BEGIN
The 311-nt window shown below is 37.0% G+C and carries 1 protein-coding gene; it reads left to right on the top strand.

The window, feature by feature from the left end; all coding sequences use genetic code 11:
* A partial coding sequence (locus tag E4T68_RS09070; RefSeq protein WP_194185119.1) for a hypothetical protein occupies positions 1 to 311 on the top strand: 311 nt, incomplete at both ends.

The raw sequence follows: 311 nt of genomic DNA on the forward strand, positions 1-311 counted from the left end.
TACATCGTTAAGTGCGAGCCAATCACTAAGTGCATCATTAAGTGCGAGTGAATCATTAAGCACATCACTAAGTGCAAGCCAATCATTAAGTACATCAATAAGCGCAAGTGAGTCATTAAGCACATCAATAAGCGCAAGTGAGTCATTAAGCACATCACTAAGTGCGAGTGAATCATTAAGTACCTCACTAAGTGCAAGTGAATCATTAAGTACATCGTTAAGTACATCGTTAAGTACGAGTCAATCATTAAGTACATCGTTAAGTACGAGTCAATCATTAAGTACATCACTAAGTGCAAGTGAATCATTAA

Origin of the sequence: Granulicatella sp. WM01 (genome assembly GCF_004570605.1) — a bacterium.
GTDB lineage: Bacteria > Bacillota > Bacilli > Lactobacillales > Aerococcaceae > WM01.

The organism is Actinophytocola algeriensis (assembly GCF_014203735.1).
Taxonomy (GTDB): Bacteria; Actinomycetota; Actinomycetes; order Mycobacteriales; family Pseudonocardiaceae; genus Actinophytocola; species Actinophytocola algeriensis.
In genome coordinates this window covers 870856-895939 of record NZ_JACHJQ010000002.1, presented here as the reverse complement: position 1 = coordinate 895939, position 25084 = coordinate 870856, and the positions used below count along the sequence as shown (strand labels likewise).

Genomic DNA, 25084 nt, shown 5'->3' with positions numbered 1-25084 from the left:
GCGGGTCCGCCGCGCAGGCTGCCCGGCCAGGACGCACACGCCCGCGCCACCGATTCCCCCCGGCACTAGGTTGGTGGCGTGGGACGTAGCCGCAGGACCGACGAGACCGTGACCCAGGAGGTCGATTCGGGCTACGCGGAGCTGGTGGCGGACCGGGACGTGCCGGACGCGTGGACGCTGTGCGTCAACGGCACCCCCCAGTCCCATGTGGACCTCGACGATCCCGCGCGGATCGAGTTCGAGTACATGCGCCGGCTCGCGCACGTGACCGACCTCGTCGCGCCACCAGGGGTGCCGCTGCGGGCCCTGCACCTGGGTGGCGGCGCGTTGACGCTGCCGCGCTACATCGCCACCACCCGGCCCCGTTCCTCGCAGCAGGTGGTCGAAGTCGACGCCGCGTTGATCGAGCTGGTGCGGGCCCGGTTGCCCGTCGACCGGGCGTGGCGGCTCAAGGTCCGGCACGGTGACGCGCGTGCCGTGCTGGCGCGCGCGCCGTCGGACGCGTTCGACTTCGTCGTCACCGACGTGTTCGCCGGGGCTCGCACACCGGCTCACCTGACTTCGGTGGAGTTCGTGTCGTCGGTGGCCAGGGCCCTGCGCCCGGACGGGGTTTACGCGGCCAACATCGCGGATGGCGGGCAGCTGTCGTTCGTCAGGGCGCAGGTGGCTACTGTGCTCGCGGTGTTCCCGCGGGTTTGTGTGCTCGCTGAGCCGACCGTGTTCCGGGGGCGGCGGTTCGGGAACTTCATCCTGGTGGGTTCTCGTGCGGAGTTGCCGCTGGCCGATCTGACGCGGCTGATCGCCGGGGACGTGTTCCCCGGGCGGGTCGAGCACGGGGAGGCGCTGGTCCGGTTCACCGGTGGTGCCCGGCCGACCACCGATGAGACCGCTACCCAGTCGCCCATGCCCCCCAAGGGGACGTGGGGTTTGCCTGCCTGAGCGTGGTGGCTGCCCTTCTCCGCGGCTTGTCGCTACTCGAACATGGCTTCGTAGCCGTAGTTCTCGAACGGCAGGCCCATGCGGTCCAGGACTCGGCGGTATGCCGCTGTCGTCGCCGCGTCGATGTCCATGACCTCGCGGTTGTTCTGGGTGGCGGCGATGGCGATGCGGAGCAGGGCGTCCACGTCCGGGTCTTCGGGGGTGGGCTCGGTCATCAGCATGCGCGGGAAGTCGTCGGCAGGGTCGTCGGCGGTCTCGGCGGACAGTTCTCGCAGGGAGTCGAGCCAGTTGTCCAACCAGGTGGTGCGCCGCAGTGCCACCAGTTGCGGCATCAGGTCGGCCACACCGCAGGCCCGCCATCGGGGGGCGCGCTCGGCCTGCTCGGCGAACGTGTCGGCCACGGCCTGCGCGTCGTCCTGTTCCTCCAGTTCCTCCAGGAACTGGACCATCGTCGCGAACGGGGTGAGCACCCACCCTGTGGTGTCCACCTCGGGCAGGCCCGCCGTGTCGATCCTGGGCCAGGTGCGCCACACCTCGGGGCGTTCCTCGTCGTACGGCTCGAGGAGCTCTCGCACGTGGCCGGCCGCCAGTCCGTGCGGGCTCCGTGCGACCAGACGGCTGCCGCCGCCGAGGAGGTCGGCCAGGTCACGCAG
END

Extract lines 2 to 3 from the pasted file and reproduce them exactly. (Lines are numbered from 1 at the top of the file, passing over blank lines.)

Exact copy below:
The window, feature by feature from the left end; all coding sequences use genetic code 11:
* A partial coding sequence (locus tag E4T68_RS09070; RefSeq protein WP_194185119.1) for a hypothetical protein occupies positions 1 to 311 on the top strand: 311 nt, incomplete at both ends.